More cool tech, plus start your family history project!!!!!

album022There are a number of technology projects I’ve been working on, as part of my weekend’s etcetera. A couple of them are focused more on building new things, a couple is focused on improving things I already have. I talked briefly yesterday about the new book I am considering. The fatal flaw in IT. I won’t be posting any of that on-line. It is the first book I’ve embarked on in a long time that will not be shared on my blog first. The other thing I am working on is a class with a friend. We are redoing an existing class and trying to move it from being a high-level static class to an interactive introductory class.

One of the things that I am really looking forward to this spring is the release of the new OpenRov Trident project. I had one of the first OpenRov project kits. It was a good underwater ROV and we enjoyed playing with it (mostly in our neighborhood pool as we had it before we had the boat). Now, with the boat and the chance to see more, explore more, I am looking forward to an afternoon exploring what is on, around and below the water of the Chesapeake bay! OpenROV is a really cool startup that needs support, if you are at all interested in exploring what is below the surface of the water but aren’t a scuba or snorkeling person, OpenROV is for you. If you love snorkeling or Scuba but want to see what you are going to see before you get into the water, OpenROV is also for you. Actually, if you just like to sit on the dock, of the bay and listen to Otis Redding, OpenROV is for you as well!

I had made a resolution to do cooler and future tech posts as my New Years Blog-o-solution. It is something I have done for years with my blog. One of the coolest projects, one of the several cool projects in the overall space of 360-degree cameras shipped recently Camorama. One thing that the product has with it is an underwater case. A case that will let you take video underwater. I can’t wait to try it out. Underwater video is something I have shared a lot on our YouTube channel. We have underwater video from Hawaii, Wisconsin Dells and I haven’t shared it but we have video from underwater in our pool when we lived in Indiana as well.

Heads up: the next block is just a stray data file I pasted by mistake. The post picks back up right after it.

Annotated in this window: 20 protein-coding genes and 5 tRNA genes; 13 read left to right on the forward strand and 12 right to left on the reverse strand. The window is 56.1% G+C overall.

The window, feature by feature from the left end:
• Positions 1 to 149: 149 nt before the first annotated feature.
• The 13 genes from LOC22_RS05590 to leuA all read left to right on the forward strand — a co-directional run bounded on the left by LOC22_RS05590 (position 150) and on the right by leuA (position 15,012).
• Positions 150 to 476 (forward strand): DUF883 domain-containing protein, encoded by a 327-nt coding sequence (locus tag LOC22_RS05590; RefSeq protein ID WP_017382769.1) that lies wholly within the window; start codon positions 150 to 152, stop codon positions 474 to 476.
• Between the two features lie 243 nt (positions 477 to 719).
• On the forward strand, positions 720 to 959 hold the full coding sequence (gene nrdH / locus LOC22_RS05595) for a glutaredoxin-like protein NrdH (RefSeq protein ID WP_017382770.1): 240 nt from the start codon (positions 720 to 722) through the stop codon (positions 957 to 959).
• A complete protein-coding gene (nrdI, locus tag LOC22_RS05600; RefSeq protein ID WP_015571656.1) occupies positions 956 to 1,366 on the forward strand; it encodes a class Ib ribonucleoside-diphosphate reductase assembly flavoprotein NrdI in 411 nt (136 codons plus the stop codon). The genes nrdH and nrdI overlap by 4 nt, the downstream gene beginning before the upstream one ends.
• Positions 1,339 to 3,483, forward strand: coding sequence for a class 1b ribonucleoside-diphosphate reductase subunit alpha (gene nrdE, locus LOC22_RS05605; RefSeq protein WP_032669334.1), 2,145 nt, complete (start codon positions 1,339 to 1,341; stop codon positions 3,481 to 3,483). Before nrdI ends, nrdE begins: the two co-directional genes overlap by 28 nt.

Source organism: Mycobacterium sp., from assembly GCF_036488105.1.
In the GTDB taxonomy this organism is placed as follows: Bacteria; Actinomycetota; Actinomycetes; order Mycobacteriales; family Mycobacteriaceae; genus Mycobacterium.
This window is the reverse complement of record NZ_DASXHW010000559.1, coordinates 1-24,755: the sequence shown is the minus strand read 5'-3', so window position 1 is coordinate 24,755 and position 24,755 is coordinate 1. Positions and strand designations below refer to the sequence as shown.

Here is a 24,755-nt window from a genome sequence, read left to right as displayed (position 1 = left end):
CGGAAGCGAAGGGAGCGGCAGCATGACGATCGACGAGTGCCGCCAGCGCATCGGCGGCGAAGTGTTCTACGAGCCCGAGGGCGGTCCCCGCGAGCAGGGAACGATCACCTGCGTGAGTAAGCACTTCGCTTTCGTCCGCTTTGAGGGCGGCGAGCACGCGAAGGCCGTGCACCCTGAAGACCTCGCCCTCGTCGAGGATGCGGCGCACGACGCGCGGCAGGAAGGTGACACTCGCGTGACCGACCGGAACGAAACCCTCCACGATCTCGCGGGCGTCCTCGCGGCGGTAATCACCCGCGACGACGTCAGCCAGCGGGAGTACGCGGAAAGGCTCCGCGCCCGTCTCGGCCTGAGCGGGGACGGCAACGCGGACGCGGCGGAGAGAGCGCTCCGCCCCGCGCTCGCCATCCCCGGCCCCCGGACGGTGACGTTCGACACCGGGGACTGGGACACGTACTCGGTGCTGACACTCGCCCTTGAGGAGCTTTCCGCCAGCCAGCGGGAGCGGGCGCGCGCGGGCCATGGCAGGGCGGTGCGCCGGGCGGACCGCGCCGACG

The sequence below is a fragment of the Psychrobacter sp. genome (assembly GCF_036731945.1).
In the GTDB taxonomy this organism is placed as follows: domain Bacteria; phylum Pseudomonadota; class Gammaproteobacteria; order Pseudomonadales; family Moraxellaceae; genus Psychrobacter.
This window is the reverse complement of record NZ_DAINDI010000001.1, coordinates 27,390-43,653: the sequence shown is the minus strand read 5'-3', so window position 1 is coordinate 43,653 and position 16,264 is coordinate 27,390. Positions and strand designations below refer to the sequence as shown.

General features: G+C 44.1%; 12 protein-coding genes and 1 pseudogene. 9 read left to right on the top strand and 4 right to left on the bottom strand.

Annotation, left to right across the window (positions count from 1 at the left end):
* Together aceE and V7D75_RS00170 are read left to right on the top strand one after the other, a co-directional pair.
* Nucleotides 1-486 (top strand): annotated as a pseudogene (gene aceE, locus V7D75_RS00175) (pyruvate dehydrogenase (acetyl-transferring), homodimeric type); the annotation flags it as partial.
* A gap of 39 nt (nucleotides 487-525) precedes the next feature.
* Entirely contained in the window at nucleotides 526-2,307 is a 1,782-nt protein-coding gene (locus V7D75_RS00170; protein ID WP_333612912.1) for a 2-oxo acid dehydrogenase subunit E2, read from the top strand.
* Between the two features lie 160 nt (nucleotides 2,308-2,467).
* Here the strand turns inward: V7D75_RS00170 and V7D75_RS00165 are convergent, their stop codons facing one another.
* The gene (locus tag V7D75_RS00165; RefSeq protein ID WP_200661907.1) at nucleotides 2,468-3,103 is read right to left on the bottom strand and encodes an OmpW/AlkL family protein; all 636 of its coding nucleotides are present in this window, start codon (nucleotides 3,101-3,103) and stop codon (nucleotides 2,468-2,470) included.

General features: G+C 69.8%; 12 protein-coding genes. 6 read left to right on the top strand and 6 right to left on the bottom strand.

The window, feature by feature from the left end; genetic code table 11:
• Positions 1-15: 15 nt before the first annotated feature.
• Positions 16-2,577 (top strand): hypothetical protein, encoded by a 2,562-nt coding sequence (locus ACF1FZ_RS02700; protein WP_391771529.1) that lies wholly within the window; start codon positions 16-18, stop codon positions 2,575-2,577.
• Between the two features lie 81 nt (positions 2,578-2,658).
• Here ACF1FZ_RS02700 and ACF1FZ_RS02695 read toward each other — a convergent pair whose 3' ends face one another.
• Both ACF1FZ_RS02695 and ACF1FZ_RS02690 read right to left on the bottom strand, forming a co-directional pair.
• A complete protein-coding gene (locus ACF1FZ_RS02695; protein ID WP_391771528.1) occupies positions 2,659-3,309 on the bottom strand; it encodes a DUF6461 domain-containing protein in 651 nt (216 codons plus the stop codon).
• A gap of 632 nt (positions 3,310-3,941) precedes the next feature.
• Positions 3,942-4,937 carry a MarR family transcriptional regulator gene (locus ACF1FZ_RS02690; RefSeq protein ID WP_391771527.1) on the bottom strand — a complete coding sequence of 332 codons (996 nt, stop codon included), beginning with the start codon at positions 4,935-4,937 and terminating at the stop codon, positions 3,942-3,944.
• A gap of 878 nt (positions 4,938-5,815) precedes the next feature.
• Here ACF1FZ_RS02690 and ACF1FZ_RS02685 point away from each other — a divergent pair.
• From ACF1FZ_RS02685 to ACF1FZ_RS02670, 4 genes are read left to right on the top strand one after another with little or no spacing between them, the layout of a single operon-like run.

album020Another cool technology thing is the conversion of old video and film. I’ve talked a lot over the past three years of our family history project. There were two more parts to that project that are just now finishing up. My grandfather left me 32 cans of 16mm film. I recently had them converted to digital files by the folks at iMemories. The link will take you to one of the files that I posted on YouTube. My time lapse weather station replacement is coming this week so I will be back to posting Time Lapse DC weather videos soon.

Some of the video iMemories converted for our dates to 1946. My grandfather was usually ahead of his time in a lot of things. Cameras and technology were often areas he tried to be first in! I guess I inherited that from him.

Now back to my original family history project warnings. Spend a little extra and have at least three copies of your digital files. I recommend the following, join Amazon Prime. You get unlimited photo storage with Prime, so take advantage of that, and have pictures on-line! I also HIGHLY recommend carbonite. It backs-up your PC using your Internet connection. That would give you three copies of which two copies are not in your house. Have a fire that destroys everything, you still have your family history project files in the cloud.

I also recommend two or more local copies. I can’t tell you how many people I know that did conversions of old photographs and only had one copy. I try to have as many as 4 copies at any one time, plus copies were given to my sisters and my mother.

album092I love watching the old videos of my mom and my uncle. Plus seeing videos of me when I was cute are always fun. I don’t know what went wrong, but cute is something I see in the far distance of the rear view mirror of my life now.

Start your family history project. Someday it won’t be history because it was forgotten.

Images today from the converted Joan Ralstin collection.